The Monocle Minute

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Today’s top stories, opinion and opportunities
Tuesday 5 July 2016

Image: Junpei Abe

Moving up in the world?

Could upgrades to Haneda Airport make Tokyo a more important 24-hour regional transport hub? That’s what Japanese officials are hoping now that Sumitomo Realty & Development’s proposal for a new complex at Haneda has been given the green light. The Sumitomo Realty-led consortium’s plans call for hotel rooms, conference halls, hot-spring baths, restaurants and shops connected directly to the airport’s international terminal. Many details remain sketchy but the 1,700 planned guest rooms would more than double the number of rooms the airport currently has and likely be managed by three hotels, including Sumitomo Realty’s Villa Fontaine Hotel and possibly an international chain or two. It’s no surprise that the new complex is due to be completed in time for the 2020 Olympics.

Italian jobs

Fashion houses keen to pull their cultural weight have long sought associations with Italy’s masterpieces: from Chanel to the Kering group, big international players have sponsored restorations of the country’s beloved but sometimes insufficiently maintained monuments. Yet now Italian brands are also swooping in to preserve their nation’s heritage. During the latest edition of Pitti Uomo, Salvatore Ferragamo announced that it would support works on Florence’s Neptune Fountain with a whopping €1.5m donation. Shoe-maker Tod’s declared its involvement in restoration plans for the Colosseum; the first phase has just been completed. Fendi’s decision to host its catwalk show on Thursday at the Trevi Fountain – the restoration of which, completed in November 2015, was also sponsored by the Roman house – speaks of the same desire to stamp a mark on the country’s identity-defining treasures. It’s a canny patronage exercise that benefits the labels as much as the monuments’ pollution-stained façades.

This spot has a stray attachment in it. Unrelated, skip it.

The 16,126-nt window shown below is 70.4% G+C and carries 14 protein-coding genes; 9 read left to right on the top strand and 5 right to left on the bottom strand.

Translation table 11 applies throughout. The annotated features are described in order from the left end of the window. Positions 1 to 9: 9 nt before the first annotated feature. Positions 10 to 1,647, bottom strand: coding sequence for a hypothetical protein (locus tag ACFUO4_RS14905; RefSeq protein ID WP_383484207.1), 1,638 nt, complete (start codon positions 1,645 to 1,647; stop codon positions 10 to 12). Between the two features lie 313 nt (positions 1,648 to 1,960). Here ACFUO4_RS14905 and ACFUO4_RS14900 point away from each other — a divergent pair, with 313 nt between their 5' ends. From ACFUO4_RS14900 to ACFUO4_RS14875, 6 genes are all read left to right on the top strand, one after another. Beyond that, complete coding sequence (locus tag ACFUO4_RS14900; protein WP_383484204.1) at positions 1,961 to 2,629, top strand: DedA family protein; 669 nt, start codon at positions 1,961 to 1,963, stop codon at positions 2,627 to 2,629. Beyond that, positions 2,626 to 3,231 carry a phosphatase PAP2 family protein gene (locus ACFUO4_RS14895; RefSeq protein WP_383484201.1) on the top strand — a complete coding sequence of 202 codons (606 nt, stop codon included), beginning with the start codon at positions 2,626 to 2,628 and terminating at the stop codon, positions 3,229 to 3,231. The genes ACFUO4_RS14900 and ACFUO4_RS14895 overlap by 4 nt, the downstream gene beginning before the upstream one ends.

Image: Getty Images

Press the issue?

A week on from the attack on Istanbul’s Ataturk International Airport and the city sits in an uncomfortable, unspoken aftermath. Turkey’s government swiftly imposed a broadcast ban as the scale of the attack became clear and this now-routine response – which is often vague in its terms – is being criticised for stifling open discussion. “The government has a ‘gag’ reaction when it comes to bad news,” says Andrew Finkel, co-founder of the Istanbul-based Platform For Independent Journalism. “The justification is that they don’t want to spread panic or irresponsible rumour.” But this, Finkel adds, serves to keep people in the dark. “The suspicion has to be that the authorities are not trying to protect the public but trying to protect themselves from adverse public opinion.”

Image: Alamy

Last call

It’s the end of the era for The Campbell Apartment. The swanky New York bar, located in Grand Central Terminal, has been a sumptuous spot for sipping cocktails since it was taken over and renovated by restaurateur Mark Grossich in 1999. The space was the office of tycoon John W Campbell in the 1920s and, though it fell into disrepair, Grossich’s transformation revived its prohibition-era glamour with plush booths, grand ceilings and a strict dress code. Following a failed legal battle with landlord MTA, Grossich will be passing the lease over to hospitality heavyweight Scott Gerber at the end of the month. Though it’s too early to say what alterations will be wrought to the space by the changeover, Gerber has told the New York Post that he’d like to relax the rules on customers’ attire.

From Monocle 24

Woody Allen and Dario Argento

Venturing deep into the mind of Italian auteur Dario Argento, we explore the art nouveau design of 1977’s Suspiria and how it helped inspire Nicolas Winding Refn’s The Neon Demon. Plus: the directors of documentary Notes on Blindness; the Absolutely Fabulous film; and critics Jason Solomons and Karen Krizanovich on their Woody Allen favourites.

From Monocle Films

Making scents

A centre of perfume making for centuries, the town of Grasse in the South of France is holding on to its reputation as fragrance capital of the world by developing new technology alongside time-honoured traditions.

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